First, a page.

Want to share your content on R-bloggers? click here if you have a blog, or here if you don't.

## Introduction

The Numerical Template Toolbox (NT2) collection of header-only C++ libraries that make it possible to explicitly request the use of SIMD instructions when possible, while falling back to regular scalar operations when not. NT2 itself is powered by Boost, alongside two proposed Boost libraries – Boost.Dispatch, which provides a mechanism for efficient tag-based dispatch for functions, and Boost.SIMD, which provides a framework for the implementation of algorithms that take advantage of SIMD instructions. RcppNT2 wraps and exposes these libraries for use with R.

If you haven’t already, read the RcppNT2 introduction article to get acquainted with the RcppNT2 package.

## Computing the Variance

As you may or may not know, there are a number of algorithms for computing the variance, each making different tradeoffs in algorithmic complexity versus numerical stability. We’ll focus on implementing a two-pass algorithm, whereby we compute the mean in a first pass, and later the sum of squares in a second pass.

First, let’s look at the R code one might write to compute the variance.

[1] 0.833939 0.833939


We can decompose the operation into a few distinct steps:

1. Compute the mean for our vector ‘x’,
2. Compute the squared deviations from the mean,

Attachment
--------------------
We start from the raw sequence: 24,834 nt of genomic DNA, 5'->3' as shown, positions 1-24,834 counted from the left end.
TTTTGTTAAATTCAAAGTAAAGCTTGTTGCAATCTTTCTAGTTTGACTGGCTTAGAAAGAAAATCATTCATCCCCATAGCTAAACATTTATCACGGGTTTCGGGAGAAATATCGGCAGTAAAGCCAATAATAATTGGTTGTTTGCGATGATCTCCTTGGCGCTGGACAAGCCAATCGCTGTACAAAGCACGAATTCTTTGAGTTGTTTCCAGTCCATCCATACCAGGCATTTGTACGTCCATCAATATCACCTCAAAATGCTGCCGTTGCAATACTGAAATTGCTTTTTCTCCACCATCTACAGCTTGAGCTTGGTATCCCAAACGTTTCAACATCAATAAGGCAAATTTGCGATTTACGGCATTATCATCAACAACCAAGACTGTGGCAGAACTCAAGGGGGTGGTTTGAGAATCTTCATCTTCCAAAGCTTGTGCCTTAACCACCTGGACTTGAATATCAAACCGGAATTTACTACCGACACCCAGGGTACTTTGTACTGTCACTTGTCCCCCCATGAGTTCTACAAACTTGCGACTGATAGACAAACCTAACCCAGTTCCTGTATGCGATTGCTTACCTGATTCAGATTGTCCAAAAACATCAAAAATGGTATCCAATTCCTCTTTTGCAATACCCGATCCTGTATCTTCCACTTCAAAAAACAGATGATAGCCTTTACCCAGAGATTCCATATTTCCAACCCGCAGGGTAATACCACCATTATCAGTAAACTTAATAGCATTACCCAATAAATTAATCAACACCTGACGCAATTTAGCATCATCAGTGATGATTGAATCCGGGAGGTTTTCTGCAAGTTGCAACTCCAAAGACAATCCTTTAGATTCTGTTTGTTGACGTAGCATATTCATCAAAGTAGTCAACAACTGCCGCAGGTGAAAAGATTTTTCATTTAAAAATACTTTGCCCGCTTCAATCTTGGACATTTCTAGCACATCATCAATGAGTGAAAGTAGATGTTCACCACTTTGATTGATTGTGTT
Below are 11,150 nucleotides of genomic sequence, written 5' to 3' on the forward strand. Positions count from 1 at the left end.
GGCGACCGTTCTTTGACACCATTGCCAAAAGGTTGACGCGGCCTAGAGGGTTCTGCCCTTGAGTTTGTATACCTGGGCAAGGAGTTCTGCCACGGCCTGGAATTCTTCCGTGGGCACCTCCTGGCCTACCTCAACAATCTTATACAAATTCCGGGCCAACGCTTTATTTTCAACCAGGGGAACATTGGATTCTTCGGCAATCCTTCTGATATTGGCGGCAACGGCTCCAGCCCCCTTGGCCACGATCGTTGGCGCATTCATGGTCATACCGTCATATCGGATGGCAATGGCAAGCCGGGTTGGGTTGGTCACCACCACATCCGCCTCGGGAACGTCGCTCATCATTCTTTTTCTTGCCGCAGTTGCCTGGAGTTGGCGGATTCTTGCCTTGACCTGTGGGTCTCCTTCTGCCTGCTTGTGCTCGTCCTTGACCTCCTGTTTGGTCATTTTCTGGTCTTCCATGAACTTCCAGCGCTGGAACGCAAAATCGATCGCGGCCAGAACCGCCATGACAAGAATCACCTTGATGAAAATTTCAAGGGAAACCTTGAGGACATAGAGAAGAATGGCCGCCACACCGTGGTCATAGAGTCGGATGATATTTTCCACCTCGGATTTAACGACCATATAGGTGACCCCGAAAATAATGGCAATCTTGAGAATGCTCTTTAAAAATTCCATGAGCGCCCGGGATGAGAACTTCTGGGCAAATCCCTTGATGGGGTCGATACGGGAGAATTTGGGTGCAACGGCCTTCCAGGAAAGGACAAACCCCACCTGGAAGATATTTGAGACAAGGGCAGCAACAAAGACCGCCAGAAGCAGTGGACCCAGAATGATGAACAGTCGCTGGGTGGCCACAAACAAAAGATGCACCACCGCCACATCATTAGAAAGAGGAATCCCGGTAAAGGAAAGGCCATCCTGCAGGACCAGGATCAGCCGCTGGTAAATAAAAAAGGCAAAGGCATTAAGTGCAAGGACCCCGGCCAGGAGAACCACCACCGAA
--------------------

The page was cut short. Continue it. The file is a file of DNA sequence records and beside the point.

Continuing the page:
3. Sum the deviations about the mean,
4. Divide the summation by the length minus one.

Naively, we could imagine writing a ‘simdTransform()’ for step 2, and an ‘simdReduce()’ for step 3. However, this is a bit inefficient as the transform would require allocating a whole new vector, with the same length as our initial vector. When neither ‘simdTransform()’ nor ‘simdReduce()’ seem to be a good fit, we can fall back to ‘simdFor()’. We can pass a stateful functor to handle accumulation of the transformed results.

Let’s write a class that encapsulates this ‘sum of squares’ operation.

Now that we have our accumulator class defined, we can use it to compute the variance. We’ll call our function ‘simdVar()’, and export it using Rcpp attributes in the usual way.

Let’s confirm that this works as expected…

[1] 9.166667 9.166667


And let’s benchmark, to see how performance compares.

           expr    min      lq     mean median      uq    max
var(small) 11.784 14.3395 16.37862 15.096 15.7225 40.346
simdVar(small)  1.506  1.7045  2.06541  1.947  2.1055 10.935

           expr      min       lq      mean    median       uq      max
var(large) 3046.597 3194.231 3278.7417 3301.6205 3323.581 3809.090
simdVar(large)  579.784  594.887  607.0411  607.9845  614.386  712.038


As we can see, taking advantage of SIMD instructions has improved the runtime quite drastically.

However, we should note that this is not an entirely fair comparison with Rs implementation of the variance. In particular, we do not have a nice mechanism for handling missing values; if your data does have any NA or NaN values, they will simply be propagated (and not necessarily in the same way that R propagates missingness). If you’re interested, a separate example is provided as part of the RcppNT2 package, and you can browse the standalone source file here.

This article provides just a taste of how RcppNT2 can be used. If you’re interested in learning more, please check out the RcppNT2 website.